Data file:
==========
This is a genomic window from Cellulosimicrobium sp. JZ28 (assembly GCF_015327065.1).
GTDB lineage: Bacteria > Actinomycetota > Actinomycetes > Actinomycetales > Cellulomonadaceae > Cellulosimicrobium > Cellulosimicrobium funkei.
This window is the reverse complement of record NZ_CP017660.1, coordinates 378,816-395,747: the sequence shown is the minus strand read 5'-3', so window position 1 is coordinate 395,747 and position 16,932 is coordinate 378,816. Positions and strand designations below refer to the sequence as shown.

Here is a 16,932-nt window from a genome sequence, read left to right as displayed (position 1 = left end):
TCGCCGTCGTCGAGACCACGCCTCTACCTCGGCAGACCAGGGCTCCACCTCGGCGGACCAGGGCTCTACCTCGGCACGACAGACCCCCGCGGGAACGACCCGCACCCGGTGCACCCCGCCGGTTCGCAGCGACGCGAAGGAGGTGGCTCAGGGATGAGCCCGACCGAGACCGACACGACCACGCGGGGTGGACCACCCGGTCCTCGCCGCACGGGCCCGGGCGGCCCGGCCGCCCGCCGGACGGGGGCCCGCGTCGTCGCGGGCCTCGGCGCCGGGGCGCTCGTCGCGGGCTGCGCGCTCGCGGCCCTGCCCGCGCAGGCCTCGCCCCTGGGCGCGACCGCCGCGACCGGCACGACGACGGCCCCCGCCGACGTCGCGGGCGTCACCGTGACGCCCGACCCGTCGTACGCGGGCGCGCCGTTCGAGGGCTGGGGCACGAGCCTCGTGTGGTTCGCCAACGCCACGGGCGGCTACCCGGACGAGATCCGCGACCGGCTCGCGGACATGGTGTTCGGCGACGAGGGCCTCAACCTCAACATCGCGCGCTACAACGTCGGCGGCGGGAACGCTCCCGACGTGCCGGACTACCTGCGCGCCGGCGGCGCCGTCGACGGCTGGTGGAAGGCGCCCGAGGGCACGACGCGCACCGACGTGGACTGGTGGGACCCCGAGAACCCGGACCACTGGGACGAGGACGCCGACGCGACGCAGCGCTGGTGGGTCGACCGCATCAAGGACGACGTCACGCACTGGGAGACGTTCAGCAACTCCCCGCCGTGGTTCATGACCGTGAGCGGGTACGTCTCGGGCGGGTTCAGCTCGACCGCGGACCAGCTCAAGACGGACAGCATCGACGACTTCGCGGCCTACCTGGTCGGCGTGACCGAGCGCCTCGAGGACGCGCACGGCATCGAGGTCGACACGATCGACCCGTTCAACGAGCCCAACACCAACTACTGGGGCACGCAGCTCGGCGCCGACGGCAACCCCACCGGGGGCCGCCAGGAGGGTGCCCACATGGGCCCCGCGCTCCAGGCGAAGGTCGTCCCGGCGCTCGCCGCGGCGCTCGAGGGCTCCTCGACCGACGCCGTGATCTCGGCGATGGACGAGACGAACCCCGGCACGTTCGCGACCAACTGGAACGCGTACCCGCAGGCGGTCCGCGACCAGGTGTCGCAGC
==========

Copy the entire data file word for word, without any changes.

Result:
This is a genomic window from Cellulosimicrobium sp. JZ28 (assembly GCF_015327065.1).
GTDB lineage: Bacteria > Actinomycetota > Actinomycetes > Actinomycetales > Cellulomonadaceae > Cellulosimicrobium > Cellulosimicrobium funkei.
This window is the reverse complement of record NZ_CP017660.1, coordinates 378,816-395,747: the sequence shown is the minus strand read 5'-3', so window position 1 is coordinate 395,747 and position 16,932 is coordinate 378,816. Positions and strand designations below refer to the sequence as shown.

Here is a 16,932-nt window from a genome sequence, read left to right as displayed (position 1 = left end):
TCGCCGTCGTCGAGACCACGCCTCTACCTCGGCAGACCAGGGCTCCACCTCGGCGGACCAGGGCTCTACCTCGGCACGACAGACCCCCGCGGGAACGACCCGCACCCGGTGCACCCCGCCGGTTCGCAGCGACGCGAAGGAGGTGGCTCAGGGATGAGCCCGACCGAGACCGACACGACCACGCGGGGTGGACCACCCGGTCCTCGCCGCACGGGCCCGGGCGGCCCGGCCGCCCGCCGGACGGGGGCCCGCGTCGTCGCGGGCCTCGGCGCCGGGGCGCTCGTCGCGGGCTGCGCGCTCGCGGCCCTGCCCGCGCAGGCCTCGCCCCTGGGCGCGACCGCCGCGACCGGCACGACGACGGCCCCCGCCGACGTCGCGGGCGTCACCGTGACGCCCGACCCGTCGTACGCGGGCGCGCCGTTCGAGGGCTGGGGCACGAGCCTCGTGTGGTTCGCCAACGCCACGGGCGGCTACCCGGACGAGATCCGCGACCGGCTCGCGGACATGGTGTTCGGCGACGAGGGCCTCAACCTCAACATCGCGCGCTACAACGTCGGCGGCGGGAACGCTCCCGACGTGCCGGACTACCTGCGCGCCGGCGGCGCCGTCGACGGCTGGTGGAAGGCGCCCGAGGGCACGACGCGCACCGACGTGGACTGGTGGGACCCCGAGAACCCGGACCACTGGGACGAGGACGCCGACGCGACGCAGCGCTGGTGGGTCGACCGCATCAAGGACGACGTCACGCACTGGGAGACGTTCAGCAACTCCCCGCCGTGGTTCATGACCGTGAGCGGGTACGTCTCGGGCGGGTTCAGCTCGACCGCGGACCAGCTCAAGACGGACAGCATCGACGACTTCGCGGCCTACCTGGTCGGCGTGACCGAGCGCCTCGAGGACGCGCACGGCATCGAGGTCGACACGATCGACCCGTTCAACGAGCCCAACACCAACTACTGGGGCACGCAGCTCGGCGCCGACGGCAACCCCACCGGGGGCCGCCAGGAGGGTGCCCACATGGGCCCCGCGCTCCAGGCGAAGGTCGTCCCGGCGCTCGCCGCGGCGCTCGAGGGCTCCTCGACCGACGCCGTGATCTCGGCGATGGACGAGACGAACCCCGGCACGTTCGCGACCAACTGGAACGCGTACCCGCAGGCGGTCCGCGACCAGGTGTCGCAGC